In recent year more studies have attempted to clarify the role of mutations or tumor subtypes similar to the breast specific GPA performed by Sperduto and colleagues. Johung et al. evaluated the role of driver mutation genotype in predicting recurrence among NSCLC BM patients treated with radiosurgery (46). Four hundred and ninety-six BM were followed; none of the patients with EGFR mutation and EML4-ALK translocation had in-field recurrence, whereas 18% of patients with KRAS mutation and 19% without these mutations had in-field recurrence. Even though survival analysis was not reported, this study provided valuable insight into the impact of mutations on radiation efficacy for e.g., EGFR and EML4-ALK mutant tumors are more radiosensitive as compared to BM that harbor KRAS mutation. Further investigation is needed to define the prognostic impact of various mutations such as BRAF in melanoma, EGFR and ALK in non-small cell lung cancer and KRAS mutation in both non-small cell lung cancer and gastrointestinal malignancies. Prognostic value of various other tumor related characteristics has been evaluated in a number of retrospective studies. Spanberger et al. assessed Ki-67 index, hypoxia induced factor 1 alpha (HIF1a) expression, peritumoral edema and microvascularization patterns in 219 patients who underwent resection of BM and tumor tissue was available for evaluation (47). In addition to GPA, peritumoral edema was the only factor associated with prognosis. The role of imaging characteristics to predict survival were studied in 65 patients with single BM (48). The data on preoperative MRI features such as diffusion weighted imaging (DWI) signal intensities and apparent diffusion coefficient (ADC) maps were correlated with survival. Preoperative DWI had a significant impact on overall survival in this study. Incorporation of these radiological parameters (e.g., edema, DWI) may help to increase accuracy of prognostic scores. However, these radiological factors need further evaluation in large data sets of BM to validate their role in predicting prognosis in BM.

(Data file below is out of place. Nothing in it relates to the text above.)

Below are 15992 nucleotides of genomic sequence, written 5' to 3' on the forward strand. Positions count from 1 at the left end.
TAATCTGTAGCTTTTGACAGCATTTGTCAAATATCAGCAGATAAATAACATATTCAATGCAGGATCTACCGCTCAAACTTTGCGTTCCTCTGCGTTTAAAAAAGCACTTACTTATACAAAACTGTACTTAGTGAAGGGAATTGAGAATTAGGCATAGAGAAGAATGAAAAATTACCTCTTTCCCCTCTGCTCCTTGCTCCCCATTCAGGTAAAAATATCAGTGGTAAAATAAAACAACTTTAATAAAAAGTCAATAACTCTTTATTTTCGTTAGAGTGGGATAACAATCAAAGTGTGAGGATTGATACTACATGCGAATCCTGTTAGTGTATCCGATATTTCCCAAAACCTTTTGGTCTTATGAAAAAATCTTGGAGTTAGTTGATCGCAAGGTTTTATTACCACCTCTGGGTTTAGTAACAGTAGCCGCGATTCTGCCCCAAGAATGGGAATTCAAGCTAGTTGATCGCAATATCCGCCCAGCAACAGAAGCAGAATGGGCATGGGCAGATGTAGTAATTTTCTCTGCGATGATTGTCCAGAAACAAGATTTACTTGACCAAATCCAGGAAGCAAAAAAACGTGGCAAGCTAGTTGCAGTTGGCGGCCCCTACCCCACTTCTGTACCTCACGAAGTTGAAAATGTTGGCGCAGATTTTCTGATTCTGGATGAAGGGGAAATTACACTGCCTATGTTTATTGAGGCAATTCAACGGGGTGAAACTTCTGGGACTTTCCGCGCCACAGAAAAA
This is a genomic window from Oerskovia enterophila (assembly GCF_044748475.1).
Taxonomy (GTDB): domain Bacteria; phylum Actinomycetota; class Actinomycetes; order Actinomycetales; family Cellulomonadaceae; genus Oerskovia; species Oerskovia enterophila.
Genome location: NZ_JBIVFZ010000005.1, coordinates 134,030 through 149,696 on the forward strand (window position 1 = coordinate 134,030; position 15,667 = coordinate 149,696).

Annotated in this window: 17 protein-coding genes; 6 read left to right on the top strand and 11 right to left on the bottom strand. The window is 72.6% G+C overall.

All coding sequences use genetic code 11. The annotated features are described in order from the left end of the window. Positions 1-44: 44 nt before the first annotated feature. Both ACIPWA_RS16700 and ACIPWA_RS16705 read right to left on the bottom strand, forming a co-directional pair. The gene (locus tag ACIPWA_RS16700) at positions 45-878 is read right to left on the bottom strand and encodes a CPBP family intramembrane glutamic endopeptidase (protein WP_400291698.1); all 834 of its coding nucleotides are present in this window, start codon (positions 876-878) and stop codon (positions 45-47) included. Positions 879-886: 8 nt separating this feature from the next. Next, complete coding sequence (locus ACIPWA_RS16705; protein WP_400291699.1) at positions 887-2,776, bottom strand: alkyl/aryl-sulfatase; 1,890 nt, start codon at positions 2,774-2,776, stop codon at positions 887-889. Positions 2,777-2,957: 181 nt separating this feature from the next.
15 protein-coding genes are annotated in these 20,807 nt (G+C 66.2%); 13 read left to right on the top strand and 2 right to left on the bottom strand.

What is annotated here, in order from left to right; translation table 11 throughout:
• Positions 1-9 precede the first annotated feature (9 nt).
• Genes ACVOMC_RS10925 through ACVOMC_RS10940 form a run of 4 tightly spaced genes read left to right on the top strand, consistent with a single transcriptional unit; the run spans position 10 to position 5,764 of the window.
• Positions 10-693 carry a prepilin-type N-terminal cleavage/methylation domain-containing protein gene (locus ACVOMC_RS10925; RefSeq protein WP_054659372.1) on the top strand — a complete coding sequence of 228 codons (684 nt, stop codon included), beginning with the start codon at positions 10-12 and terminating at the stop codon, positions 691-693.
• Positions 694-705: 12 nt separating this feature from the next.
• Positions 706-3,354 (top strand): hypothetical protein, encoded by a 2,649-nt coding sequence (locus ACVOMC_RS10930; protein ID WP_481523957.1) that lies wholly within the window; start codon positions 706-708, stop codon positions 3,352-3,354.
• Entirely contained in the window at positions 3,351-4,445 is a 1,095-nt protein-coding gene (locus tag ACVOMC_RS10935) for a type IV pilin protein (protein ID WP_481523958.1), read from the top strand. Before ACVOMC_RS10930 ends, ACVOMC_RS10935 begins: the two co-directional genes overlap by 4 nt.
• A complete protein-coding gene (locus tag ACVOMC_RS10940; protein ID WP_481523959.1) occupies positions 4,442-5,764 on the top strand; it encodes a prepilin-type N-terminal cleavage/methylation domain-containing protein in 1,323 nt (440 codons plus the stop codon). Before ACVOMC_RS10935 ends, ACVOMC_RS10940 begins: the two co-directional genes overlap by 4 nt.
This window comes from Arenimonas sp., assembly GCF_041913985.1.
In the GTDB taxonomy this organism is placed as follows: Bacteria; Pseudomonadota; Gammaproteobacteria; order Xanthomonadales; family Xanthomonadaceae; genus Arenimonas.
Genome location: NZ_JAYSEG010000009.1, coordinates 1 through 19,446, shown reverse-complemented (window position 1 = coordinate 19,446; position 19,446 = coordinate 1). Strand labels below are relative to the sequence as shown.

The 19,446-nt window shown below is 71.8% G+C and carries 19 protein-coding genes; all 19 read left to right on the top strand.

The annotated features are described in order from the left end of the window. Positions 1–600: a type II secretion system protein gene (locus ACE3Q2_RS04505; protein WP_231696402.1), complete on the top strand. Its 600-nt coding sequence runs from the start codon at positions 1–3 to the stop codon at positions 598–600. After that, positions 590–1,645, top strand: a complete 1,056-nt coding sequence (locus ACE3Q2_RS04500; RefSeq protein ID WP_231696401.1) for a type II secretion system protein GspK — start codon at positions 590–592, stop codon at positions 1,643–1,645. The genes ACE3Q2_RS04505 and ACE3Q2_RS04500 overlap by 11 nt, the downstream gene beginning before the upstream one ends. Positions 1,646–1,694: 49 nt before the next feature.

Another limitation of prognostic indices is that all the factors are derived based on survival and there is no scores that address endpoints other than survival. In recent times a number of trials have used time to neurologic progression or decline as primary endpoint. One avenue for future directions would be development of prognostic models that can provide estimates of time to neurologic progression or decline and also focus not only on survival but is able to differentiate between death resulting from systemic cancer progression or neurological decline from BM.

Novel statistical models based nomograms have been proposed as an alternate for prognostic indices (49-51). Smart phone applications and spreadsheet calculators will increasingly be employed as the prognostic scores become more specific and complex. Prospective randomized studies are needed to develop a robust prognostic scoring system which in-turn will help in patient care and management.


Acknowledgements

Funding: MS Ahluwalia reports receiving research grants, through his institution, from Boehringer Ingelheim, Bristol-Myers Squibb, Eli Lilly/ImClone Systems, Novartis, Spectrum Pharmaceuticals, and TRACON Pharmaceuticals. The work was supported by Dean and Diane Miller Family Endowed Chair in Neuro-Oncology.

Disclosure: MS Ahluwalia has served as consultant on advisory board for Caris Life Sciences, Genentech/Roche, and Incyte.


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Cite this article as: Venur VA, Ahluwalia MS. Prognostic scores for brain metastasis patients: use in clinical practice and trial design. Chin Clin Oncol 2015;4(2):18. doi: 10.3978/j.issn.2304-3865.2015.06.01